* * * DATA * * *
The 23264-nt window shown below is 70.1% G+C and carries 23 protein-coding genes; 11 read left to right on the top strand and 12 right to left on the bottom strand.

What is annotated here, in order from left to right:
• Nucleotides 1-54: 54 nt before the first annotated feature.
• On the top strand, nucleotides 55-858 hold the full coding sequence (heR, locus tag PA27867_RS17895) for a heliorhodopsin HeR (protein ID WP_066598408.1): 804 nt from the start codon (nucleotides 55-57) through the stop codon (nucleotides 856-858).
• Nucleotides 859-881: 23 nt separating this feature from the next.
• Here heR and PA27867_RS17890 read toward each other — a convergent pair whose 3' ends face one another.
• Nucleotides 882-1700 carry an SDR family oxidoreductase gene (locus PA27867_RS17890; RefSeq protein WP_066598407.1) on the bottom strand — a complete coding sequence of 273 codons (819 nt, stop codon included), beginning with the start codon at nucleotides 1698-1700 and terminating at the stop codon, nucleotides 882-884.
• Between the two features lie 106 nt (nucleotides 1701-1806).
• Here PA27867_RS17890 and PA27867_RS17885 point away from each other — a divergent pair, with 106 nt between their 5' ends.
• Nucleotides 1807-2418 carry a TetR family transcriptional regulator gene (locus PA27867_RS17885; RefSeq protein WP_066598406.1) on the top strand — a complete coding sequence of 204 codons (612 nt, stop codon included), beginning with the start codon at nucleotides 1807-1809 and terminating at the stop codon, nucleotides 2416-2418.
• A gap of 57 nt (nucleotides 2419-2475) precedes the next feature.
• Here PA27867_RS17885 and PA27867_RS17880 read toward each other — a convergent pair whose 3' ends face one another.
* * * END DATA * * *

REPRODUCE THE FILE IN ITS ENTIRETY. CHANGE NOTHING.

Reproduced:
The 23264-nt window shown below is 70.1% G+C and carries 23 protein-coding genes; 11 read left to right on the top strand and 12 right to left on the bottom strand.

What is annotated here, in order from left to right:
• Nucleotides 1-54: 54 nt before the first annotated feature.
• On the top strand, nucleotides 55-858 hold the full coding sequence (heR, locus tag PA27867_RS17895) for a heliorhodopsin HeR (protein ID WP_066598408.1): 804 nt from the start codon (nucleotides 55-57) through the stop codon (nucleotides 856-858).
• Nucleotides 859-881: 23 nt separating this feature from the next.
• Here heR and PA27867_RS17890 read toward each other — a convergent pair whose 3' ends face one another.
• Nucleotides 882-1700 carry an SDR family oxidoreductase gene (locus PA27867_RS17890; RefSeq protein WP_066598407.1) on the bottom strand — a complete coding sequence of 273 codons (819 nt, stop codon included), beginning with the start codon at nucleotides 1698-1700 and terminating at the stop codon, nucleotides 882-884.
• Between the two features lie 106 nt (nucleotides 1701-1806).
• Here PA27867_RS17890 and PA27867_RS17885 point away from each other — a divergent pair, with 106 nt between their 5' ends.
• Nucleotides 1807-2418 carry a TetR family transcriptional regulator gene (locus PA27867_RS17885; RefSeq protein WP_066598406.1) on the top strand — a complete coding sequence of 204 codons (612 nt, stop codon included), beginning with the start codon at nucleotides 1807-1809 and terminating at the stop codon, nucleotides 2416-2418.
• A gap of 57 nt (nucleotides 2419-2475) precedes the next feature.
• Here PA27867_RS17885 and PA27867_RS17880 read toward each other — a convergent pair whose 3' ends face one another.